24. Anachronist58 - my best guess is possibly a feed auger for a plastic (or some other type) of extruder mechanism. Think akin to a meat grinder done grand industrial. Have been lucky lately myself. Last summer a cousin held a work party to remove the original siding from her circa 1900 farmhouse, I came home with about 10 lbs of square cut wrought iron nails. The farmer who owns the lands around my home has been letting me recover scrap metal, including wrought iron, from the demolition of a barn near my home. I got permission from the land owner after the demolition started becoming a fiasco. The Barn went up in two phases, the original and smaller part in the mid to late 1840's and the larger and main part in 1906. The different folks involved in the demo have either blotched it badly, or had worse help. The first fellow to do the initially planned salvage blotched it badly turning about 70% of the recoverable material into broken pieces. On the main section (from 1906) he removed the braces he could reach from the floor, undercut the posts, and then pulled the structure over (in the wrong direction.) None of the pins were removed from the mortise and tenon joints so the majority of the large lumber pieces were damaged. The land owner ordered him off. A second fellow took over to clean up and sell what he could salvage. He was doing okay until a visitor to the site didn't like how things were being done. The visitor hopped into the excavator that was at the site, and in his keen desire to 'help' trashed over 3/4's of the remaining salvageable materials. Very frustrating and depressing to find so much first growth timber, hand hewn turned into splinters at worst, and firewood at best. Lots of northern jack pine, beech, maple and oak beams and boards, fir purlons for the roof, all dry and relatively sound, trashed. From the barn I've recovered about 15 pounds of square cut nails, spikes, and hardware (all wrought iron), an assortment of mild steel rods and spikes. Then from some of the concrete work, used as rebar, 60 plus feet of silo hoops (WI), wagon fittings and wheel tyres (WI), other miscellaneous pieces including horse tack (mixed metals), and old farm machinery and vehicle pieces. Plus there's wiring, piping and other metal items that appear as the clean up progresses. Will take some pictures of the recovered materials to post later. Don Shears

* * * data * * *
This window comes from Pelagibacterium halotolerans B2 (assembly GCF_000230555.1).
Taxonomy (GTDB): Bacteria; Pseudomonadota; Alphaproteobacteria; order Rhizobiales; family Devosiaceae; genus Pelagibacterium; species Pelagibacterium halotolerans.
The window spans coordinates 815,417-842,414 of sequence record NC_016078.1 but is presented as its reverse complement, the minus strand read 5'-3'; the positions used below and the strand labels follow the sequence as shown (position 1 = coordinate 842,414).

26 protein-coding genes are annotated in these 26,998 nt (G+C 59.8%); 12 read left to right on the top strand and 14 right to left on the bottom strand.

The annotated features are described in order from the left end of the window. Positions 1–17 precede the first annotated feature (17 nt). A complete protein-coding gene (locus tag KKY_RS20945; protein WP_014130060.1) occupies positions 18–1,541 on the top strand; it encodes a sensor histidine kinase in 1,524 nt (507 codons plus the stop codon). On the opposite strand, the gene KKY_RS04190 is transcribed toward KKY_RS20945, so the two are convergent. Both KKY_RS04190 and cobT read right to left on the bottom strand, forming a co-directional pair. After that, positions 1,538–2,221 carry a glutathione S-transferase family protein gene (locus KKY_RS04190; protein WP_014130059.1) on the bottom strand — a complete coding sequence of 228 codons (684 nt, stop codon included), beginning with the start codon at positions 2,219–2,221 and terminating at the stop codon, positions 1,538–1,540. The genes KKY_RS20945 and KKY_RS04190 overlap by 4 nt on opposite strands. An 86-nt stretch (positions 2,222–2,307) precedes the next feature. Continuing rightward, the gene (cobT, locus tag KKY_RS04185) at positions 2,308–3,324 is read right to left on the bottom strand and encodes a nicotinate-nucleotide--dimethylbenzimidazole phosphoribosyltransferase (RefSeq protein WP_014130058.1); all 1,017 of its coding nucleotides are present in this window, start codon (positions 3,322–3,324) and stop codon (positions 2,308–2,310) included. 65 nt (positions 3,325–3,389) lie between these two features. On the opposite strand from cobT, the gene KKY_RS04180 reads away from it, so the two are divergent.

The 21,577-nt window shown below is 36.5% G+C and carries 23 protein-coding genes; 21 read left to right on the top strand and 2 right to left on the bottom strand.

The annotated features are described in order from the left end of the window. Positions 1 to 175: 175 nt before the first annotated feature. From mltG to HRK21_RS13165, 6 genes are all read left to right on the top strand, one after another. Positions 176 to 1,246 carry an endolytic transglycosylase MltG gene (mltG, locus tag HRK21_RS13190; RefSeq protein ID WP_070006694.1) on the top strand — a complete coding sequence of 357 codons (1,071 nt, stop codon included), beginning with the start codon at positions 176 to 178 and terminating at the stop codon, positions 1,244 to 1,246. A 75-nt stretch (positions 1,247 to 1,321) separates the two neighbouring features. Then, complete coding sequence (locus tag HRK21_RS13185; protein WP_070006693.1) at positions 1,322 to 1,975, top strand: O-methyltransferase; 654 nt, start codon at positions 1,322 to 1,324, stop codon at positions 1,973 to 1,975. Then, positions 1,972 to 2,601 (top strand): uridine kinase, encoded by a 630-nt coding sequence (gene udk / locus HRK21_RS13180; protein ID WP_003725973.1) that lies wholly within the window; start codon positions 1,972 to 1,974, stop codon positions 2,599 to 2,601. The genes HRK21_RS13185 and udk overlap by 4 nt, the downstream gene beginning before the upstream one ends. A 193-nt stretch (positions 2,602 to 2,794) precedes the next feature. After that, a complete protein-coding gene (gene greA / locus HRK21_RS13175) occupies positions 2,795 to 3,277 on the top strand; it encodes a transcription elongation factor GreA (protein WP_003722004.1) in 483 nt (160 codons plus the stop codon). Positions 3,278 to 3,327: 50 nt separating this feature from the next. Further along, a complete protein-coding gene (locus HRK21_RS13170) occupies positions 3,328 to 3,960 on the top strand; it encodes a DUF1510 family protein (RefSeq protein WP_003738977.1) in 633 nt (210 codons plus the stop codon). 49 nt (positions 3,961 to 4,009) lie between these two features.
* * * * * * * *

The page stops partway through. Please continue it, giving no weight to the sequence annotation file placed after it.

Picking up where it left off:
25. I downloaded and had a quick look through of THE KENNETH LYNCH TOOL COLLECTION a little while ago (sourced from a posting on The Armour Archive.) This style looked familiar, a quick look through again found a similar shaped listing (KL 209m Raising Hammer.) The one in your the pictures is larger then those on the collection list. The largest listed in the Lynch Collection is 1.4 pounds, 5.5 inches long, 1.5 inches wide pean, and 0.75 inches thick at the pean. I suspect that this is one of those tool patterns that crosses trades and purposes because it does various jobs so well. As Dogsoldat posted - a bead breaker for tires. I've seen hemostats (surgical clamps) used for holding 2 inch wiring clamps closed while a tech was installing wiring on an aircraft. Did the job and kept the frustration level low. Here's a shortcut to the Google Doc's copy of THE LYNCH TOOL COLLECTION that was posted at The Armour Archive: Don